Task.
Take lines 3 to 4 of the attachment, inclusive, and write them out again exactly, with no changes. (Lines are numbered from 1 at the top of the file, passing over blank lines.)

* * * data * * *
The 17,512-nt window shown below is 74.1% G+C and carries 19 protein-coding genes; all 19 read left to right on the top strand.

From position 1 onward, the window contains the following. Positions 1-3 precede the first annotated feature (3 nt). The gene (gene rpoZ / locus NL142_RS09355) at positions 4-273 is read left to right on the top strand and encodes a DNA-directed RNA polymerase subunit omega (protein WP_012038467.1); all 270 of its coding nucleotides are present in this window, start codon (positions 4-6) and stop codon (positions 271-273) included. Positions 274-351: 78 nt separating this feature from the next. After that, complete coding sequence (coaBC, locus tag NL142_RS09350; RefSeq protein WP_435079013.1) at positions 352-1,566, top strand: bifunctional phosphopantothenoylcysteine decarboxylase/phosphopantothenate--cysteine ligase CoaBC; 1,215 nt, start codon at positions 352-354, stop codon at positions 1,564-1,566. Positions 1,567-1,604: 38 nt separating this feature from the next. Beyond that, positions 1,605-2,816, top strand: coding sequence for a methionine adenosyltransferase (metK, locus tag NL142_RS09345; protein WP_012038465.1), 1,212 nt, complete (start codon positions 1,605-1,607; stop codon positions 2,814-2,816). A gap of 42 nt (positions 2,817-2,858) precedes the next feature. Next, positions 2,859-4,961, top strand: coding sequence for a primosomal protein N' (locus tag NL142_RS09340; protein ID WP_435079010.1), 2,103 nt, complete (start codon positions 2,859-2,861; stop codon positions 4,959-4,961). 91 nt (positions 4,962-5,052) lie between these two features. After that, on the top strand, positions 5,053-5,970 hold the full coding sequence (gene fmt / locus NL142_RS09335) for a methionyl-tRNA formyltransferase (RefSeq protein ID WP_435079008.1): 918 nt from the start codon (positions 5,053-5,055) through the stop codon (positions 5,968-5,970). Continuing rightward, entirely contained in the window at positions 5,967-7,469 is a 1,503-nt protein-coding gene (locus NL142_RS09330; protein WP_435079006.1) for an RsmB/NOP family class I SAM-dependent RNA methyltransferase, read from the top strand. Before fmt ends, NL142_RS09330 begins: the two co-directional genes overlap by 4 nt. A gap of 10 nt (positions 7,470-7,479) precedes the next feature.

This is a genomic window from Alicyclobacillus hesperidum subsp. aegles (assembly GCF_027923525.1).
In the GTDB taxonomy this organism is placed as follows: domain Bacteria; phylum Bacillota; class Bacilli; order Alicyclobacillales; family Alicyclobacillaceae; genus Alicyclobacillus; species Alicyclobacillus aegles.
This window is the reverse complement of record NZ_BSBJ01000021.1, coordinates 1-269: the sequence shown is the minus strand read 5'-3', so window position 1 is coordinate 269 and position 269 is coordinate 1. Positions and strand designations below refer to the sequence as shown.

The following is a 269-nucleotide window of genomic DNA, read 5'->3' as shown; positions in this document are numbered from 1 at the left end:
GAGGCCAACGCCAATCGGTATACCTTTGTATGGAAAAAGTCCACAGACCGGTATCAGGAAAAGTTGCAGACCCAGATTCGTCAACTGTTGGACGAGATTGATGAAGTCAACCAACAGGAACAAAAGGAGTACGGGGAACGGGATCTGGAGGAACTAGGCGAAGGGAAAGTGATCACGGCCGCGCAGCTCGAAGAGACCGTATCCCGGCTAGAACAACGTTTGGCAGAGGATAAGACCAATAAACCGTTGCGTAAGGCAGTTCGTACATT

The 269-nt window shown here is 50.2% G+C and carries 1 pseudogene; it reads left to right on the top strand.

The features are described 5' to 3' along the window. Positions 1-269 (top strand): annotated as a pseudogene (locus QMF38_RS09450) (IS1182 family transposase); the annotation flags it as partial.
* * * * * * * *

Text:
This is a genomic window from Alicyclobacillus hesperidum subsp. aegles (assembly GCF_027923525.1).
In the GTDB taxonomy this organism is placed as follows: domain Bacteria; phylum Bacillota; class Bacilli; order Alicyclobacillales; family Alicyclobacillaceae; genus Alicyclobacillus; species Alicyclobacillus aegles.